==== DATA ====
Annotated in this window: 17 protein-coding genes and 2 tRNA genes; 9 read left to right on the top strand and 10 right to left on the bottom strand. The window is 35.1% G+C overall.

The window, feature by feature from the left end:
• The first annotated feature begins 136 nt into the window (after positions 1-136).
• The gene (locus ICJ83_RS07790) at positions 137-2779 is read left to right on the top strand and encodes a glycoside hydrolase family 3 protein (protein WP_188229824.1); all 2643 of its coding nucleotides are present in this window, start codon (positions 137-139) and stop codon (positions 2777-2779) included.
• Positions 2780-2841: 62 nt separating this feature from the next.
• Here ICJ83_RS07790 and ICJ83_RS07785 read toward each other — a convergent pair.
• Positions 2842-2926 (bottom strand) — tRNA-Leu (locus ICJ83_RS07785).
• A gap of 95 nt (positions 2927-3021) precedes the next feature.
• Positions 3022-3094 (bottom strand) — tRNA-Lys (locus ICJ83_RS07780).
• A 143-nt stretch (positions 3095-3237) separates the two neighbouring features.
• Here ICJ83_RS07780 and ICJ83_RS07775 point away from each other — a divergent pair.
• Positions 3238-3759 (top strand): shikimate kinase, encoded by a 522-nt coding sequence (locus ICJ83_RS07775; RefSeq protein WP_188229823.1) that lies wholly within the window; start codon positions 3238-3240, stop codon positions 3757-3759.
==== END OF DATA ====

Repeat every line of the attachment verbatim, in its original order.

Annotated in this window: 17 protein-coding genes and 2 tRNA genes; 9 read left to right on the top strand and 10 right to left on the bottom strand. The window is 35.1% G+C overall.

The window, feature by feature from the left end:
• The first annotated feature begins 136 nt into the window (after positions 1-136).
• The gene (locus ICJ83_RS07790) at positions 137-2779 is read left to right on the top strand and encodes a glycoside hydrolase family 3 protein (protein WP_188229824.1); all 2643 of its coding nucleotides are present in this window, start codon (positions 137-139) and stop codon (positions 2777-2779) included.
• Positions 2780-2841: 62 nt separating this feature from the next.
• Here ICJ83_RS07790 and ICJ83_RS07785 read toward each other — a convergent pair.
• Positions 2842-2926 (bottom strand) — tRNA-Leu (locus ICJ83_RS07785).
• A gap of 95 nt (positions 2927-3021) precedes the next feature.
• Positions 3022-3094 (bottom strand) — tRNA-Lys (locus ICJ83_RS07780).
• A 143-nt stretch (positions 3095-3237) separates the two neighbouring features.
• Here ICJ83_RS07780 and ICJ83_RS07775 point away from each other — a divergent pair.
• Positions 3238-3759 (top strand): shikimate kinase, encoded by a 522-nt coding sequence (locus ICJ83_RS07775; RefSeq protein WP_188229823.1) that lies wholly within the window; start codon positions 3238-3240, stop codon positions 3757-3759.